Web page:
Jump to ContentJump to Main Navigation
Aristotle in Aquinas’s Theology$
Users without a subscription are not able to see the full content.

Gilles Emery, O.P. and Matthew Levering

Print publication date: 2015

Print ISBN-13: 9780198749639

Published to Oxford Scholarship Online: December 2015

DOI: 10.1093/acprof:oso/9780198749639.001.0001

Show Summary Details
Page of

PRINTED FROM OXFORD SCHOLARSHIP ONLINE (oxford.universitypressscholarship.com). (c) Copyright Oxford University Press, 2020. All Rights Reserved. An individual user may print out a PDF of a single chapter of a monograph in OSO for personal use. date: 25 November 2020

Aristotelianism and Angelology According to Aquinas

Aristotelianism and Angelology According to Aquinas

(p.29) 2 Aristotelianism and Angelology According to Aquinas
Aristotle in Aquinas’s Theology

Serge-Thomas Bonino, OP

Oxford University Press

This chapter treats Aristotle’s role in the angelology of Aquinas, both in his Summa theologiae and in other works. For Aquinas, our knowledge of angels comes largely from divine revelation. Even so, human reason can know something of “separate substances.” Philosophy is therefore shown to be a privileged interlocutor for Christian angelology. Examination of Aquinas’s reception of the teaching that Aristotle devotes explicitly to “separated substances” confirms this attitude, at the same time appreciative and critical. Aquinas has recourse to specifically Aristotelian themes in direct relation with the question of separated substances in order to deepen his teaching about angels. Through this concrete example of the interaction between theology and philosophy, it clearly appears that, for Aquinas, theology uses the multiple resources of philosophy without ever being subordinated to philosophy.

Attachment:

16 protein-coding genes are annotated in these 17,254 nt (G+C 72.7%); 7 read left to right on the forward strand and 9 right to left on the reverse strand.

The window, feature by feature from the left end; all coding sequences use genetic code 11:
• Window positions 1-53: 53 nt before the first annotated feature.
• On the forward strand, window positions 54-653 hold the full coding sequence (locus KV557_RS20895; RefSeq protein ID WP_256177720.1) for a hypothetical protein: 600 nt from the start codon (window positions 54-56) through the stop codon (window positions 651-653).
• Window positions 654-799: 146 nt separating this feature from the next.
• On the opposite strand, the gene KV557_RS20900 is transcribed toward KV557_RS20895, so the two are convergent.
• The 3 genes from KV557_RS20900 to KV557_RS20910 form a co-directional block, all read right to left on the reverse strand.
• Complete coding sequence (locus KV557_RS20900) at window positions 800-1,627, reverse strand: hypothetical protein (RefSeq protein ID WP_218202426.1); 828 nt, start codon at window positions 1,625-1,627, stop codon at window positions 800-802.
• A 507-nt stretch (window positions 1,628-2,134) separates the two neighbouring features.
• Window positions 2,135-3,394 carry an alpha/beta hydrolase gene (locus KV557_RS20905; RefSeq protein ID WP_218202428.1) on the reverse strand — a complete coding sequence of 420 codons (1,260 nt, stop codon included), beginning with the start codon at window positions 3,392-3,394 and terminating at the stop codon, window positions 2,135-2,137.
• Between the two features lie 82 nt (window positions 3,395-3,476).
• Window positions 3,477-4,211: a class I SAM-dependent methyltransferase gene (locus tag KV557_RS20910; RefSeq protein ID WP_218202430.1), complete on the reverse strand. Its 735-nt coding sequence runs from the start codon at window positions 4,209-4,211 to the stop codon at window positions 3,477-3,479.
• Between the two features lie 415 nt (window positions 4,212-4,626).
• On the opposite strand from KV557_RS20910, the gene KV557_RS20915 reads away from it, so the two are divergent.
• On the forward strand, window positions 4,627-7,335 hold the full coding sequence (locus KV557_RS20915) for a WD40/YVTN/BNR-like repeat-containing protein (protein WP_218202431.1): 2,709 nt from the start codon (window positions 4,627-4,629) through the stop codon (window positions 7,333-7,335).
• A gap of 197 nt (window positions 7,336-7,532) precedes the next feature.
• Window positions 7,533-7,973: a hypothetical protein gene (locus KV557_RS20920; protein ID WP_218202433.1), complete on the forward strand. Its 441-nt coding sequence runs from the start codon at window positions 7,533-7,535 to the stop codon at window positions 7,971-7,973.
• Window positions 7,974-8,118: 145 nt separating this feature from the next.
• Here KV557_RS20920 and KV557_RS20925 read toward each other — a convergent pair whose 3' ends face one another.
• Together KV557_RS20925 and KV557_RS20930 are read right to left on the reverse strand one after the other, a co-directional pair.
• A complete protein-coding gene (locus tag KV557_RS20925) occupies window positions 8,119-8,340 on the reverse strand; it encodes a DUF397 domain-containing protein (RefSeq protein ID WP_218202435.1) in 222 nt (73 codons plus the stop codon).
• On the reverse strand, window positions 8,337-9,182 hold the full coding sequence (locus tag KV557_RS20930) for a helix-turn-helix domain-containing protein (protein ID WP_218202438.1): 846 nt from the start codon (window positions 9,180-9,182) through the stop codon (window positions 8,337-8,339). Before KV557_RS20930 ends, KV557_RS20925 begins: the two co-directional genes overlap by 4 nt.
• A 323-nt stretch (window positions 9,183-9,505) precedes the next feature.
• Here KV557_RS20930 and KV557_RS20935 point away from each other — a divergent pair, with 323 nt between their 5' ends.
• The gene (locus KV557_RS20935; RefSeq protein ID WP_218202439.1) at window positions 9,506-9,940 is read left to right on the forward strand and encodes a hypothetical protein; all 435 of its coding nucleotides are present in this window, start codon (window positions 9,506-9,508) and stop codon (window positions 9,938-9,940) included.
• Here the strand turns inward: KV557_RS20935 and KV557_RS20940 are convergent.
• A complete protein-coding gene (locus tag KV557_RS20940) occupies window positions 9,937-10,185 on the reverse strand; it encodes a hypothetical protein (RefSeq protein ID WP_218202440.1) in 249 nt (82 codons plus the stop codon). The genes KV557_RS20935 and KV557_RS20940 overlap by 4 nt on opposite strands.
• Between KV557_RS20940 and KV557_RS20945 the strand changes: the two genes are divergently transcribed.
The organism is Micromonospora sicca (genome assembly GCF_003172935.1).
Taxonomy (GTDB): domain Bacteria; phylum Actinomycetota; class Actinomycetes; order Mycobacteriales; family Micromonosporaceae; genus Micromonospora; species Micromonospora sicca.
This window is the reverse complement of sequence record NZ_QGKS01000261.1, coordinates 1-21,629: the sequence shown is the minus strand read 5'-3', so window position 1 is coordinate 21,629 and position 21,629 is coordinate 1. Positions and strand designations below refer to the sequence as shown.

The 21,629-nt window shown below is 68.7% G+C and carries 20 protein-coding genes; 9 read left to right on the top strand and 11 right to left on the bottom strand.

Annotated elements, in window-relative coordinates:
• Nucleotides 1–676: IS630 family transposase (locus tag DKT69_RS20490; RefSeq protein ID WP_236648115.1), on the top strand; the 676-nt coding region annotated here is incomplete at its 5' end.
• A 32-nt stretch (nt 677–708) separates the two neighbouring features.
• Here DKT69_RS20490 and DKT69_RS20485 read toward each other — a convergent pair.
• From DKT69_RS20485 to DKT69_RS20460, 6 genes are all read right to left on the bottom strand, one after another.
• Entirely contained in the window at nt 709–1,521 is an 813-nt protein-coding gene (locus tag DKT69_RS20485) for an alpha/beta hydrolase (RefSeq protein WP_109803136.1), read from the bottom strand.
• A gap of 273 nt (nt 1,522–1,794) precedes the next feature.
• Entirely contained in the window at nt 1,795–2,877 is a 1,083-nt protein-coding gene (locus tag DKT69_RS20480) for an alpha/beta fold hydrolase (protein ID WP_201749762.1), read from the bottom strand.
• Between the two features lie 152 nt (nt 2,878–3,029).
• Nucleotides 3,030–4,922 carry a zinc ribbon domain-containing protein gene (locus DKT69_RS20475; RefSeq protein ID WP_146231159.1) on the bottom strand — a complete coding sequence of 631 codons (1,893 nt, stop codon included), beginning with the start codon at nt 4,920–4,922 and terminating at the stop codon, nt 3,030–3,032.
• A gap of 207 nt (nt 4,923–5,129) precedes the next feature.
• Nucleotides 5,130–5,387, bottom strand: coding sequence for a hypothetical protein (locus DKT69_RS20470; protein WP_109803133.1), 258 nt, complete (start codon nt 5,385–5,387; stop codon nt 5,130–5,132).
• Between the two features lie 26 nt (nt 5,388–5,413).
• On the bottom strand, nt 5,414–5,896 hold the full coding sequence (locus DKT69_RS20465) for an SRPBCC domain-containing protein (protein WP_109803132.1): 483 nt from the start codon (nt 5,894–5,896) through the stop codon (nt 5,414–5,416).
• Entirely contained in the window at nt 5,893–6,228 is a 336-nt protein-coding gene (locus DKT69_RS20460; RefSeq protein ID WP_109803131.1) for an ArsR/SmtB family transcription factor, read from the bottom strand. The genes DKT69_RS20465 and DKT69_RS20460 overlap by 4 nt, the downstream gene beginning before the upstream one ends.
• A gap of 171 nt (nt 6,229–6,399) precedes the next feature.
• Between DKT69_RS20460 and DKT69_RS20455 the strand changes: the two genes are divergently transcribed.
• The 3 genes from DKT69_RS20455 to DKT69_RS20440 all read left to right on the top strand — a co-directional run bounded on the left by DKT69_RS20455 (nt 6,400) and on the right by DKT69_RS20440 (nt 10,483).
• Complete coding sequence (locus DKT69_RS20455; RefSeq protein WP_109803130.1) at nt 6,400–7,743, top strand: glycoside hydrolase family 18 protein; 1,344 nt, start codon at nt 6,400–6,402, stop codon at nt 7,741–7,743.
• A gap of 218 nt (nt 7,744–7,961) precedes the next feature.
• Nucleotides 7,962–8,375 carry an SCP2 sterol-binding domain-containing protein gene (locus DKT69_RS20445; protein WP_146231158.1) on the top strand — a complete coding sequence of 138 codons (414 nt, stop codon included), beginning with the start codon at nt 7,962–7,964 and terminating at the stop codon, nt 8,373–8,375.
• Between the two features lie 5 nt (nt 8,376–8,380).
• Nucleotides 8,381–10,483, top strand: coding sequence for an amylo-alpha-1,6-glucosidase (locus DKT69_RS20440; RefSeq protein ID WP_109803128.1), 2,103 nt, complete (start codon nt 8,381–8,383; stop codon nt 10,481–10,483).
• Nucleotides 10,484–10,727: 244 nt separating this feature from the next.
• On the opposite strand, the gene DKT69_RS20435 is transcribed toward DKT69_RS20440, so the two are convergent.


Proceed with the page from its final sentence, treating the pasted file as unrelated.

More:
Keywords:   revelation, angelology, separate substances, immateriality, reason, heavenly bodies, angelic knowledge, angelic action

Oxford Scholarship Online requires a subscription or purchase to access the full text of books within the service. Public users can however freely search the site and view the abstracts and keywords for each book and chapter.

Please, subscribe or login to access full text content.

If you think you should have access to this title, please contact your librarian.

To troubleshoot, please check our FAQs , and if you can't find the answer there, please contact us .